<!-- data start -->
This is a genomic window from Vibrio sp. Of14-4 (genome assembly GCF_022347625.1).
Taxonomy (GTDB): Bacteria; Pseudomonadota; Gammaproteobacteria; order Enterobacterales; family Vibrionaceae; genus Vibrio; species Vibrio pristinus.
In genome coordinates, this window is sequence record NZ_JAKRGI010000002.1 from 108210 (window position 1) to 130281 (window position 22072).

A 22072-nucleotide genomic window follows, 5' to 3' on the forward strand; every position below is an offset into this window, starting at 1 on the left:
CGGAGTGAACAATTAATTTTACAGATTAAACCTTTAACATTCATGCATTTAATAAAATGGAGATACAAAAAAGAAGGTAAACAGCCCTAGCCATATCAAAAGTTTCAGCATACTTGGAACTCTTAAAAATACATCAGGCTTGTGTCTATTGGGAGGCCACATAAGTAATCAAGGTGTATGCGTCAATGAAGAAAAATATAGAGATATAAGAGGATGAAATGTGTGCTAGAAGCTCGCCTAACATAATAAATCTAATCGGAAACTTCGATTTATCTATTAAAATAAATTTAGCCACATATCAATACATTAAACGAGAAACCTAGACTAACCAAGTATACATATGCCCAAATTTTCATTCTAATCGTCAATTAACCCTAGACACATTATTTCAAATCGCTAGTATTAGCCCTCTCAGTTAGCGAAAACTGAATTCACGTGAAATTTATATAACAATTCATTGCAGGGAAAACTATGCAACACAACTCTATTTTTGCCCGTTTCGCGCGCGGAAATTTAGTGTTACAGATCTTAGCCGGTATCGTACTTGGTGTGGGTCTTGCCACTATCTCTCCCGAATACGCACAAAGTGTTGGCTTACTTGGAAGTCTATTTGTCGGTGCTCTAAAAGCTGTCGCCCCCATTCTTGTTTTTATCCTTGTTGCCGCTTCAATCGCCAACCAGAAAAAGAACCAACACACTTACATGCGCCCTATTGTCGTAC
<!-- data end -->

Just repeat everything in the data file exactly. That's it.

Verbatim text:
This is a genomic window from Vibrio sp. Of14-4 (genome assembly GCF_022347625.1).
Taxonomy (GTDB): Bacteria; Pseudomonadota; Gammaproteobacteria; order Enterobacterales; family Vibrionaceae; genus Vibrio; species Vibrio pristinus.
In genome coordinates, this window is sequence record NZ_JAKRGI010000002.1 from 108210 (window position 1) to 130281 (window position 22072).

A 22072-nucleotide genomic window follows, 5' to 3' on the forward strand; every position below is an offset into this window, starting at 1 on the left:
CGGAGTGAACAATTAATTTTACAGATTAAACCTTTAACATTCATGCATTTAATAAAATGGAGATACAAAAAAGAAGGTAAACAGCCCTAGCCATATCAAAAGTTTCAGCATACTTGGAACTCTTAAAAATACATCAGGCTTGTGTCTATTGGGAGGCCACATAAGTAATCAAGGTGTATGCGTCAATGAAGAAAAATATAGAGATATAAGAGGATGAAATGTGTGCTAGAAGCTCGCCTAACATAATAAATCTAATCGGAAACTTCGATTTATCTATTAAAATAAATTTAGCCACATATCAATACATTAAACGAGAAACCTAGACTAACCAAGTATACATATGCCCAAATTTTCATTCTAATCGTCAATTAACCCTAGACACATTATTTCAAATCGCTAGTATTAGCCCTCTCAGTTAGCGAAAACTGAATTCACGTGAAATTTATATAACAATTCATTGCAGGGAAAACTATGCAACACAACTCTATTTTTGCCCGTTTCGCGCGCGGAAATTTAGTGTTACAGATCTTAGCCGGTATCGTACTTGGTGTGGGTCTTGCCACTATCTCTCCCGAATACGCACAAAGTGTTGGCTTACTTGGAAGTCTATTTGTCGGTGCTCTAAAAGCTGTCGCCCCCATTCTTGTTTTTATCCTTGTTGCCGCTTCAATCGCCAACCAGAAAAAGAACCAACACACTTACATGCGCCCTATTGTCGTAC